Read on for the full email:
A photo I took with my phone of my Switch screen because Nintendo does not give you an easy way to get screenshots off the device goddammit
The last couple months have not been good. Terrible, if we’re being honest. It has been hard to find hope, or joy, or a reason to get up in the morning (I don’t know about you, but having to wake up and watch someone with a PhD not know how to share their screen every day for 6 weeks just wasn’t really doing it for me). We have to find our happiness wherever we can, no matter how trivial it is. And for me, one of these small sources of happiness has been Animal Crossing.
Animal Crossing, if you don’t know, is a Nintendo game where you play as a villager in a town (or island in this case) full of animals. You start with nothing, but through the generous interest-free loans of raccoon Tom Nook, you can build a house and start a life. There isn’t much that “happens,” per se, in Animal Crossing; you furnish your house and buy clothes at stores in town, you plant flowers and trees, you talk to your neighbors, you collect fish, bugs, and fossils to put on exhibit in your town’s museum. It is the poster child for a low intensity experience. And that is exactly what I need right now.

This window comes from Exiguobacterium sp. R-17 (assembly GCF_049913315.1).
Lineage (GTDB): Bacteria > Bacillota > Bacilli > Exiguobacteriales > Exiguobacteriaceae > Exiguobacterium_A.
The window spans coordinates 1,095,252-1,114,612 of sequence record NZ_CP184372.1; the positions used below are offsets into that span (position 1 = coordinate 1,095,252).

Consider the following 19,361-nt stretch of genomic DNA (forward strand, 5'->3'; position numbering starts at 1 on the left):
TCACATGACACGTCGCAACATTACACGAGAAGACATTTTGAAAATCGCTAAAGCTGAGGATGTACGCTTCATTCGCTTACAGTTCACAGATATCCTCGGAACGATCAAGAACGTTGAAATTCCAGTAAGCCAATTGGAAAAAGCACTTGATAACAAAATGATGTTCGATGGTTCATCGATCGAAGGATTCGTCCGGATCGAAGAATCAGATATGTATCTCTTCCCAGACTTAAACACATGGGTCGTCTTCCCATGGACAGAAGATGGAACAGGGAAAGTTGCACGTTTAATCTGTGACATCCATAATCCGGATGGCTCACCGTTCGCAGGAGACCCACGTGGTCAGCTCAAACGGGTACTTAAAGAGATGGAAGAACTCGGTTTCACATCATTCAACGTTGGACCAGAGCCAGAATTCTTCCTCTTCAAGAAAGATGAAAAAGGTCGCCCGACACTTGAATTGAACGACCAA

This article has been a collaborative effort of Melisa Olgun ’20 and Elizabeth Ouanemalay ‘23.
The world is on fire. Everything is literally a mess. And especially for first-generation, low-income (FGLI) students, the world is in a particular firey and messy state. Wesleyan has attempted to provide financial support for FGLI students through various emergency funds, but students are still facing extraordinary uncertainty with a dwindling job market, stay-at-home orders, and apprehension towards entering the essential workforce in fears of contracting coronavirus. The FGLI GoFundMe addresses these concerns and continues to campaign to further its reach and continue providing support to students. The government (kind of) did a good thing by sponsoring the CARES Act, providing grants to colleges and universities around the US. This article examines what the CARES Act is, what it does, and what the University is planning on doing with the over 2 million dollars they have received.
The CARES Act
The CARES Act: Higher Education Emergency Relief Fund gives funding to institutions to provide emergency financial aid grants to students facing financial struggle due to COVID-19. Students who have filed the Free Application for Federal Student Aid (FAFSA) are qualified to receive these grants, although the financial threshold is ultimately decided by the university. Institutions may provide emergency financial aid grants using checks, electronic transfer payments, debit cards, and other payment apps. Debts, charges, fees, or other amounts owed to the institution may not be deducted from the grant given to the student. No less than 50 percent of funds given to the University must be used as direct emergency grants to students. The other 50 percent of funds may be used to further support students who have faced financial uncertainty due to COVID-19.